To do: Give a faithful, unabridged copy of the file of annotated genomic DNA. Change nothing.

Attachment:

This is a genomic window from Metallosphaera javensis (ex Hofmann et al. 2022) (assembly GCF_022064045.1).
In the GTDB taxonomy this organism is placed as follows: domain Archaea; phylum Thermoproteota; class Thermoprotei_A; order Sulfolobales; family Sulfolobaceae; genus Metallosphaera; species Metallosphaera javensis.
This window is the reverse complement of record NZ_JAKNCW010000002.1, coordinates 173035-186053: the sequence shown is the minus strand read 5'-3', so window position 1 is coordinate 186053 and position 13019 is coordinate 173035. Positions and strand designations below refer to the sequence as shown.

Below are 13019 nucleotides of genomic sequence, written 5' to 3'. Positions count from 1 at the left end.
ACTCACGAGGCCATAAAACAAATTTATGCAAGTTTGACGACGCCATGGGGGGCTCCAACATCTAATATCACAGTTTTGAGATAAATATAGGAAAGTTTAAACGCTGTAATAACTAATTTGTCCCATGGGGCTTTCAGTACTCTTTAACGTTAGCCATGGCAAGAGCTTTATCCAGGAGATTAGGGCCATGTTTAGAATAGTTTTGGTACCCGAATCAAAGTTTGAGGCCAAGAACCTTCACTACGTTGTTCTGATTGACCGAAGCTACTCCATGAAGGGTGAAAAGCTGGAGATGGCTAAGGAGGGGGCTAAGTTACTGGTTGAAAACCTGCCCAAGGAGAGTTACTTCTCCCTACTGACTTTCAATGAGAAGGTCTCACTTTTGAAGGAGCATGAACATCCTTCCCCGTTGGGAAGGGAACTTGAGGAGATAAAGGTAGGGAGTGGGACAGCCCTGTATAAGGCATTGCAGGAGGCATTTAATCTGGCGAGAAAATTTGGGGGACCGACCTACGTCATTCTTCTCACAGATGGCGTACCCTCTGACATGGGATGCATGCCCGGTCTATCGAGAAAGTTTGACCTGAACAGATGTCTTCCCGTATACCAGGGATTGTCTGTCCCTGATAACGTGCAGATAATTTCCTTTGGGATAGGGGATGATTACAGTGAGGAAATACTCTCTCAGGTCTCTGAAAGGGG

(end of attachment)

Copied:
This is a genomic window from Metallosphaera javensis (ex Hofmann et al. 2022) (assembly GCF_022064045.1).
In the GTDB taxonomy this organism is placed as follows: domain Archaea; phylum Thermoproteota; class Thermoprotei_A; order Sulfolobales; family Sulfolobaceae; genus Metallosphaera; species Metallosphaera javensis.
This window is the reverse complement of record NZ_JAKNCW010000002.1, coordinates 173035-186053: the sequence shown is the minus strand read 5'-3', so window position 1 is coordinate 186053 and position 13019 is coordinate 173035. Positions and strand designations below refer to the sequence as shown.

Below are 13019 nucleotides of genomic sequence, written 5' to 3'. Positions count from 1 at the left end.
ACTCACGAGGCCATAAAACAAATTTATGCAAGTTTGACGACGCCATGGGGGGCTCCAACATCTAATATCACAGTTTTGAGATAAATATAGGAAAGTTTAAACGCTGTAATAACTAATTTGTCCCATGGGGCTTTCAGTACTCTTTAACGTTAGCCATGGCAAGAGCTTTATCCAGGAGATTAGGGCCATGTTTAGAATAGTTTTGGTACCCGAATCAAAGTTTGAGGCCAAGAACCTTCACTACGTTGTTCTGATTGACCGAAGCTACTCCATGAAGGGTGAAAAGCTGGAGATGGCTAAGGAGGGGGCTAAGTTACTGGTTGAAAACCTGCCCAAGGAGAGTTACTTCTCCCTACTGACTTTCAATGAGAAGGTCTCACTTTTGAAGGAGCATGAACATCCTTCCCCGTTGGGAAGGGAACTTGAGGAGATAAAGGTAGGGAGTGGGACAGCCCTGTATAAGGCATTGCAGGAGGCATTTAATCTGGCGAGAAAATTTGGGGGACCGACCTACGTCATTCTTCTCACAGATGGCGTACCCTCTGACATGGGATGCATGCCCGGTCTATCGAGAAAGTTTGACCTGAACAGATGTCTTCCCGTATACCAGGGATTGTCTGTCCCTGATAACGTGCAGATAATTTCCTTTGGGATAGGGGATGATTACAGTGAGGAAATACTCTCTCAGGTCTCTGAAAGGGG